'Now See This' Newsletter: One 'Great' Premiere and Two Newly Streaming Favorites

1:21 PM 5/15/2020

by THR staff


Welcome to Now See This, THR chief TV critic Daniel Fienberg’s weekly viewer guide newsletter dedicated to cutting through the daunting clutter of the broadcast, cable and streaming TV landscape! Comments and suggestions welcome at daniel.fienberg@thr.com.

This is a web version of THR's Now You See This newsletter. To receive the newsletter by email each week, click here.

  • Not Quite 'Great' But VERY Good

    We won’t be getting a new season of Succession in 2020, which gives me some sadness, but some similar darkly comedic meditations on family, opulence and power run through Tony McNamara’s Hulu dramedy The Great. Though the 10-episode series plays fast and loose with the history of Catherine the Great’s ascension to the Russian throne, it’s full of delightfully profane dialogue, impressive costumes and production design and great performances, led by a wicked Elle Fanning and a loopy Nicholas Hoult. THR TV critic Inkoo Kang was perhaps a hair less enthusiastic about the The Favourite-esque series, describing it as “consistently entertaining,” but lamenting the “more conventional tale of royal intrigue” at its heart. She calls it “a lemon tart topped with moose lips,” which will make more sense after you watch. Which you should!

  • 'C’mon N’ Ride It (The Train)'

    Bong Joon-Ho’s film Snowpiercer premiered in theaters in 2013 and development on a TV adaptation began in 2015, landed at TNT in 2016 and was ordered to series in 2018. It finally premieres this Sunday and the resulting show, featuring deft work from Jennifer Connelly and Alison Wright, among others, is neither a worthy successor to the film (and prior graphic novel) or an unmitigated disaster. As the Russian ruler in The Great would say, “Huzzah?”

  • Dust Off Your Rambaldi Clues

    After a brief window of streaming unavailability, JJ Abrams’ beloved ABC spy thriller Alias is back! Or at least its original five-season run is back, streaming on Amazon. If you’re keeping score at home, the stylish caper, featuring a never-better Jennifer Garner, had two great seasons, two messy and forgettable seasons and one season I literally forget existed. Still, if you haven’t rewatched the Abrams-directed pilot, it’s an all-time great.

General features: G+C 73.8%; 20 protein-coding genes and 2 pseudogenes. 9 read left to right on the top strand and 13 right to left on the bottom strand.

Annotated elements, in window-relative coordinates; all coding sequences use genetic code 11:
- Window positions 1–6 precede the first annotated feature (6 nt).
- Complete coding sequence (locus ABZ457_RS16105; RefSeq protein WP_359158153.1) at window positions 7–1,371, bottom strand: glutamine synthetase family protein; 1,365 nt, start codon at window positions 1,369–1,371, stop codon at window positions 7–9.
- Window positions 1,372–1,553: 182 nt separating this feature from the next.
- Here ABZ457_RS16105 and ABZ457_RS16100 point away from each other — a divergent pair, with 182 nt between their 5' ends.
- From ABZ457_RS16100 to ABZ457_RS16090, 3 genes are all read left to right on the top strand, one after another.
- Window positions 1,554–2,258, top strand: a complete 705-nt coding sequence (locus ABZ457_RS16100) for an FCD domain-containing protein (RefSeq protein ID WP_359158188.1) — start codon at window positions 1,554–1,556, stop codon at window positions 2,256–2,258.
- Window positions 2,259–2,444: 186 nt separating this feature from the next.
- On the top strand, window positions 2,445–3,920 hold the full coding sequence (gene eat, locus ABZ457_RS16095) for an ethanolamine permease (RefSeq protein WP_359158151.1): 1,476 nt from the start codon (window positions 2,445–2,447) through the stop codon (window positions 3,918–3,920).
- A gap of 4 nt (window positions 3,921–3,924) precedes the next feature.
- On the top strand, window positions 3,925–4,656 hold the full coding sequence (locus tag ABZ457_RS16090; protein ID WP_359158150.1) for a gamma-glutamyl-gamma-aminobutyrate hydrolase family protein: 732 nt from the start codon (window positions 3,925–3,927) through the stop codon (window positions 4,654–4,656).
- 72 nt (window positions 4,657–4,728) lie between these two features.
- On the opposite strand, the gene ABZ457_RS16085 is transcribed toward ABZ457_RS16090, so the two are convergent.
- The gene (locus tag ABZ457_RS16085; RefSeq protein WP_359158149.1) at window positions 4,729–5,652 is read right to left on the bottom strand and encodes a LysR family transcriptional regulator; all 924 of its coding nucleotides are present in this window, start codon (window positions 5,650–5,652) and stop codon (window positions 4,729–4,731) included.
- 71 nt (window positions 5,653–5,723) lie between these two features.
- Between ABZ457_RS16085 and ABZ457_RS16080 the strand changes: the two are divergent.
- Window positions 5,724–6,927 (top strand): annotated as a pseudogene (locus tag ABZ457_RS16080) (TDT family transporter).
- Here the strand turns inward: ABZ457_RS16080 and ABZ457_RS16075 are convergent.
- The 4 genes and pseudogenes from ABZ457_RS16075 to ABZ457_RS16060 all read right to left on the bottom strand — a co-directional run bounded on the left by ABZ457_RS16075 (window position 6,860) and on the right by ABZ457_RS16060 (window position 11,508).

• No, Not James Cameron’s 'Avatar' or M. Night Shyamalan’s 'The Last Airbender'

    Speaking of things returning to streaming, Nickelodeon’s magnificent animated series Avatar: The Last Airbender joins Netflix on May 15. Created by Michael Dante DiMartino and Bryan Konietzko, this story of a 12-year-old with special elemental powers is probably aimed at younger viewers, but like so many great anime-inspired offerings, it’s really fun for all ages.

  • Travel From Your Couch

    Even if your state is beginning to loosen stay-at-home restrictions, when are you going to feel in the mood to head to a chaotic airport, board a crowded plane and travel to a new place where you can’t be sure of the health of the populace? Fortunately, Inkoo and I have some quarantine recommendations for TV shows that let you travel from the comfort of your couch.

  • Remembering Jerry Stiller

    The great Jerry Stiller died this week at the age of 92. To honor one familiar part of his comic legacy, TBS is airing 10 episodes of Seinfeld featuring Stiller as Frank Costanza from 4 p.m. to 9 p.m. on Saturday, May 16.

  • This Week's THR Staff Pick:

    THR Digital Media Editor Natalie Jarvey writes: “I’ve been a casual fan of Top Chef for a few years but missed many of the early seasons. So when my husband and I discovered that the full library was available on Hulu, we knew it would be the perfect addition to a self-isolation that already included lots of home cooking and sourdough baking. We started our binge with 2009’s Top Chef: Las Vegas, which is simply an amazing season of reality TV and which introduced the world to Bryan Voltaggio, Kevin Gillespie and Jennifer Carroll. Because Top Chef producers like to bring back contestants and guest judges year after year, watching an episode of the show can feel like sitting down to dinner with old friends — an interaction I’m desperately missing right now.”